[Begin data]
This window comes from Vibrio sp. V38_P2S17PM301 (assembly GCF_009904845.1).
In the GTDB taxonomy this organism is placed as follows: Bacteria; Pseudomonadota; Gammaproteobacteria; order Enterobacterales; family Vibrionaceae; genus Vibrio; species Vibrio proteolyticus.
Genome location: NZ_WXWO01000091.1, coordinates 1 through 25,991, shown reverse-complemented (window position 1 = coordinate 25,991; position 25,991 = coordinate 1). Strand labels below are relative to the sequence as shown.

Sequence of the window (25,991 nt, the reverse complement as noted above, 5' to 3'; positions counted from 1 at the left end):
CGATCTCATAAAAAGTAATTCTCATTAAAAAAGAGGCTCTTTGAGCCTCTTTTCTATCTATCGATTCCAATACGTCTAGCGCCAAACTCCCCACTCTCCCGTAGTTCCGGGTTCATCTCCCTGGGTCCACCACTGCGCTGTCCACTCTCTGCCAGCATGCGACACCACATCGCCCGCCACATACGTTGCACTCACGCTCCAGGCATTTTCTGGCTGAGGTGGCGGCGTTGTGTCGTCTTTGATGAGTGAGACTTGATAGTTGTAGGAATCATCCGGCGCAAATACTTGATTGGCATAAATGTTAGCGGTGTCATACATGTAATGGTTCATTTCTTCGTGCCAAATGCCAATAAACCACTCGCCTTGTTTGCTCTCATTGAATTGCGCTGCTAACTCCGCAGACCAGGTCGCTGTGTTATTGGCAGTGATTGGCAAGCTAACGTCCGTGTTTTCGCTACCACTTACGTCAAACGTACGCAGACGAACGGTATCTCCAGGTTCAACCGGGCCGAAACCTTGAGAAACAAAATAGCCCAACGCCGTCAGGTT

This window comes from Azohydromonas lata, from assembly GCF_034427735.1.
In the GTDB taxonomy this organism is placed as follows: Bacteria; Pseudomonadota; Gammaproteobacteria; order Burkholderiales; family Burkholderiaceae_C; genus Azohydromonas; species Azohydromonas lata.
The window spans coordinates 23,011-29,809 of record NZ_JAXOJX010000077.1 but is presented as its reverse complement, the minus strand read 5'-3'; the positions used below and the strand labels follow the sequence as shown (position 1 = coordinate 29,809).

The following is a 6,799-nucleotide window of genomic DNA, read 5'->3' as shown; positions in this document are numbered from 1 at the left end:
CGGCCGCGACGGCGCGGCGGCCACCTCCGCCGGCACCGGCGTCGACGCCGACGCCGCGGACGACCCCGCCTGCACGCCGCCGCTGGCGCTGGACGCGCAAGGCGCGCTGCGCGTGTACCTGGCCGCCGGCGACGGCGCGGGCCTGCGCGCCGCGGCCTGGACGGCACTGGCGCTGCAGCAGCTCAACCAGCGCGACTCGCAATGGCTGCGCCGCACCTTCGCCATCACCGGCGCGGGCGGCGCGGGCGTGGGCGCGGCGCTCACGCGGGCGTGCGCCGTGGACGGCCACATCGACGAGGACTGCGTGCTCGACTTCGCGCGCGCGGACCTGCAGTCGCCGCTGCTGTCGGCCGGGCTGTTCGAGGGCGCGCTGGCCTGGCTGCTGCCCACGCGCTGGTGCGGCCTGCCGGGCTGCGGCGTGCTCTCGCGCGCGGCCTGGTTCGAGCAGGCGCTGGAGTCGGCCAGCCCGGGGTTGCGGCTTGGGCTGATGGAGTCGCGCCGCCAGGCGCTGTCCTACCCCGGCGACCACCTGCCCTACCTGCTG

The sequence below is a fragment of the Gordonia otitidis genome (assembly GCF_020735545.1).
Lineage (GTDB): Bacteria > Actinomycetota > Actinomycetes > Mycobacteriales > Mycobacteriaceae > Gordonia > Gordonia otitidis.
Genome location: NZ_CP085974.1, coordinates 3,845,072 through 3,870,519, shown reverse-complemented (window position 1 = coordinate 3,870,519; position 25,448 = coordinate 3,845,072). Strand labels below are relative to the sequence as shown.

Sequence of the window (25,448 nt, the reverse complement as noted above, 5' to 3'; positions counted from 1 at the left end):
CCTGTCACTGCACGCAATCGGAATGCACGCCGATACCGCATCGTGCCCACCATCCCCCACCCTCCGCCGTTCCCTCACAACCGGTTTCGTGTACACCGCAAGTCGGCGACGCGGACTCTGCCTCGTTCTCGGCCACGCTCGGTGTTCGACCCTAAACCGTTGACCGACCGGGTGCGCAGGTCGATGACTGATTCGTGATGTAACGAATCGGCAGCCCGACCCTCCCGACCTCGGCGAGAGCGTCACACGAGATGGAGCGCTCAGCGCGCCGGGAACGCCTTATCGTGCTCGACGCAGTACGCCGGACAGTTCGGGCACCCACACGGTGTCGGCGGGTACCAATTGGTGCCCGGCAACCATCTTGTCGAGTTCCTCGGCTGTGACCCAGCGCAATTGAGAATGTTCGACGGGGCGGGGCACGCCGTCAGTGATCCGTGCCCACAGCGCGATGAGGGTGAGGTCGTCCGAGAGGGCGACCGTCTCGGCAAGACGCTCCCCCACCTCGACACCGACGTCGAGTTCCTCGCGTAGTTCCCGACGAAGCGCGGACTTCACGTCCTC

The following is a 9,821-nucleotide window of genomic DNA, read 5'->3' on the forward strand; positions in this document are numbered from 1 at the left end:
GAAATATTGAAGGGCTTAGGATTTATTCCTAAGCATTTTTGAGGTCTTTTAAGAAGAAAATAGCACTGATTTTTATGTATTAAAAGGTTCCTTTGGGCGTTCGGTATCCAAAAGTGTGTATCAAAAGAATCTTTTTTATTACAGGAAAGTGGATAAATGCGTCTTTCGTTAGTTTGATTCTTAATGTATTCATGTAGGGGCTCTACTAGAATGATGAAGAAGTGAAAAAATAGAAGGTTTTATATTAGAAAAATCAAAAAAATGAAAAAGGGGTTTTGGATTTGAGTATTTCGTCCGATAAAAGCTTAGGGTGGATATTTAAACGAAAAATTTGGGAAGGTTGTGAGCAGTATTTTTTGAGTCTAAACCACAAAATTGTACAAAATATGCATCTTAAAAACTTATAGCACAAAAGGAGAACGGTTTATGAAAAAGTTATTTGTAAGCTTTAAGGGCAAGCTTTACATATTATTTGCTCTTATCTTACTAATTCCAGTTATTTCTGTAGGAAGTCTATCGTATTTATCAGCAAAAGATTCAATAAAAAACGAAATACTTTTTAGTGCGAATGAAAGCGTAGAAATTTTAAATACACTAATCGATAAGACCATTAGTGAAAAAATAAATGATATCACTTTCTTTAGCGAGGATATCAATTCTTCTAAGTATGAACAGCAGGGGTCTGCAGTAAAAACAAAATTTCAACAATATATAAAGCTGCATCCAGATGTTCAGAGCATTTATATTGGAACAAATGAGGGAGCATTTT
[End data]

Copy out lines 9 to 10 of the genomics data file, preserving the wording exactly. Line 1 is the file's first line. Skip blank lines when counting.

The following is a 6,799-nucleotide window of genomic DNA, read 5'->3' as shown; positions in this document are numbered from 1 at the left end:
CGGCCGCGACGGCGCGGCGGCCACCTCCGCCGGCACCGGCGTCGACGCCGACGCCGCGGACGACCCCGCCTGCACGCCGCCGCTGGCGCTGGACGCGCAAGGCGCGCTGCGCGTGTACCTGGCCGCCGGCGACGGCGCGGGCCTGCGCGCCGCGGCCTGGACGGCACTGGCGCTGCAGCAGCTCAACCAGCGCGACTCGCAATGGCTGCGCCGCACCTTCGCCATCACCGGCGCGGGCGGCGCGGGCGTGGGCGCGGCGCTCACGCGGGCGTGCGCCGTGGACGGCCACATCGACGAGGACTGCGTGCTCGACTTCGCGCGCGCGGACCTGCAGTCGCCGCTGCTGTCGGCCGGGCTGTTCGAGGGCGCGCTGGCCTGGCTGCTGCCCACGCGCTGGTGCGGCCTGCCGGGCTGCGGCGTGCTCTCGCGCGCGGCCTGGTTCGAGCAGGCGCTGGAGTCGGCCAGCCCGGGGTTGCGGCTTGGGCTGATGGAGTCGCGCCGCCAGGCGCTGTCCTACCCCGGCGACCACCTGCCCTACCTGCTG